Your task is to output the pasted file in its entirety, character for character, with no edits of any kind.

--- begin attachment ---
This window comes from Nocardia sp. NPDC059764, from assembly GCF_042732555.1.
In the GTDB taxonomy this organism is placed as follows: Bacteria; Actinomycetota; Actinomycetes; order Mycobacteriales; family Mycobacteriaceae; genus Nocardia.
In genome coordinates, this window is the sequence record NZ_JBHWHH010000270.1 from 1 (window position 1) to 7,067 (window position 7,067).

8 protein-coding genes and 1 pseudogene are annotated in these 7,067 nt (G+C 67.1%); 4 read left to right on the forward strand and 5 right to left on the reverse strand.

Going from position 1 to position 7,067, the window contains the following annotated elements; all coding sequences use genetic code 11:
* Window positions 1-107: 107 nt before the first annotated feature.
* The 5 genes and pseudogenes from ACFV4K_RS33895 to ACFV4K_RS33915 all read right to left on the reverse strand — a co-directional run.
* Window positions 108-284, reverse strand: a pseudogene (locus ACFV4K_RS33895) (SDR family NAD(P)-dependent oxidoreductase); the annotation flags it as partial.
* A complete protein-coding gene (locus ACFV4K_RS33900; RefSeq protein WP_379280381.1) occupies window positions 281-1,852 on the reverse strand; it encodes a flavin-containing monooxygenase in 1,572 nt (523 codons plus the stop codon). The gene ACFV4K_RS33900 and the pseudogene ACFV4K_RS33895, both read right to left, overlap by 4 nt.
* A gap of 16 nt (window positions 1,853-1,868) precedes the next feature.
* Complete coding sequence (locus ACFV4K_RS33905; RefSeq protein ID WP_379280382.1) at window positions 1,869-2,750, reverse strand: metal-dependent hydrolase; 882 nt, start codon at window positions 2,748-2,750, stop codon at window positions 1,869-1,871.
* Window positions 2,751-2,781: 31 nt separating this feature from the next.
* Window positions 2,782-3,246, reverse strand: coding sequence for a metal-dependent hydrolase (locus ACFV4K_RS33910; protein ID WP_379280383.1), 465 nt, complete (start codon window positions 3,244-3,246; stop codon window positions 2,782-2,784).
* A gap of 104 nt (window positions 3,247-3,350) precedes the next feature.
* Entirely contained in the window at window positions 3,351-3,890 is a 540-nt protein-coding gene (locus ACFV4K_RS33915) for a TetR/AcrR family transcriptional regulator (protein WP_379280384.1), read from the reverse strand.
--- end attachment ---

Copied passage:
This window comes from Nocardia sp. NPDC059764, from assembly GCF_042732555.1.
In the GTDB taxonomy this organism is placed as follows: Bacteria; Actinomycetota; Actinomycetes; order Mycobacteriales; family Mycobacteriaceae; genus Nocardia.
In genome coordinates, this window is the sequence record NZ_JBHWHH010000270.1 from 1 (window position 1) to 7,067 (window position 7,067).

8 protein-coding genes and 1 pseudogene are annotated in these 7,067 nt (G+C 67.1%); 4 read left to right on the forward strand and 5 right to left on the reverse strand.

Going from position 1 to position 7,067, the window contains the following annotated elements; all coding sequences use genetic code 11:
* Window positions 1-107: 107 nt before the first annotated feature.
* The 5 genes and pseudogenes from ACFV4K_RS33895 to ACFV4K_RS33915 all read right to left on the reverse strand — a co-directional run.
* Window positions 108-284, reverse strand: a pseudogene (locus ACFV4K_RS33895) (SDR family NAD(P)-dependent oxidoreductase); the annotation flags it as partial.
* A complete protein-coding gene (locus ACFV4K_RS33900; RefSeq protein WP_379280381.1) occupies window positions 281-1,852 on the reverse strand; it encodes a flavin-containing monooxygenase in 1,572 nt (523 codons plus the stop codon). The gene ACFV4K_RS33900 and the pseudogene ACFV4K_RS33895, both read right to left, overlap by 4 nt.
* A gap of 16 nt (window positions 1,853-1,868) precedes the next feature.
* Complete coding sequence (locus ACFV4K_RS33905; RefSeq protein ID WP_379280382.1) at window positions 1,869-2,750, reverse strand: metal-dependent hydrolase; 882 nt, start codon at window positions 2,748-2,750, stop codon at window positions 1,869-1,871.
* Window positions 2,751-2,781: 31 nt separating this feature from the next.
* Window positions 2,782-3,246, reverse strand: coding sequence for a metal-dependent hydrolase (locus ACFV4K_RS33910; protein ID WP_379280383.1), 465 nt, complete (start codon window positions 3,244-3,246; stop codon window positions 2,782-2,784).
* A gap of 104 nt (window positions 3,247-3,350) precedes the next feature.
* Entirely contained in the window at window positions 3,351-3,890 is a 540-nt protein-coding gene (locus ACFV4K_RS33915) for a TetR/AcrR family transcriptional regulator (protein WP_379280384.1), read from the reverse strand.